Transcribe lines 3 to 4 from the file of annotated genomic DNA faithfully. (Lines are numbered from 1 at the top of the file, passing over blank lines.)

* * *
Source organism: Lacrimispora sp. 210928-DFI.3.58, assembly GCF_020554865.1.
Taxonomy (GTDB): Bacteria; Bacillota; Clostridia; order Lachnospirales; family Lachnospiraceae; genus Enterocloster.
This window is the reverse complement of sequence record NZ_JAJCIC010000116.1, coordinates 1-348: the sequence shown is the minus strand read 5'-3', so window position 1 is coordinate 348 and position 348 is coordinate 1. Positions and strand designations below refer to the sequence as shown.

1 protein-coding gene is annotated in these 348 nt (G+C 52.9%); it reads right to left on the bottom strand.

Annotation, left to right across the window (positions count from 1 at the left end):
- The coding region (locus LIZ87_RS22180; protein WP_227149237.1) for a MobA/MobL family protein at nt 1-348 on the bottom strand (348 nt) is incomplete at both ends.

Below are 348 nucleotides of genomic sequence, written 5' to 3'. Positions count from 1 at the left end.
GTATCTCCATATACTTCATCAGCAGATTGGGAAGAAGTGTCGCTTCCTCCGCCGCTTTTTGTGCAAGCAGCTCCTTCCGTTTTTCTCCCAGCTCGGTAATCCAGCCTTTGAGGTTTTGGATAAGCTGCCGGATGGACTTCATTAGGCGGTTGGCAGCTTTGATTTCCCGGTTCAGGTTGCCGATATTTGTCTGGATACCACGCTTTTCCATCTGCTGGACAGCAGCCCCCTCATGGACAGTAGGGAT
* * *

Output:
This window is the reverse complement of sequence record NZ_JAJCIC010000116.1, coordinates 1-348: the sequence shown is the minus strand read 5'-3', so window position 1 is coordinate 348 and position 348 is coordinate 1. Positions and strand designations below refer to the sequence as shown.

1 protein-coding gene is annotated in these 348 nt (G+C 52.9%); it reads right to left on the bottom strand.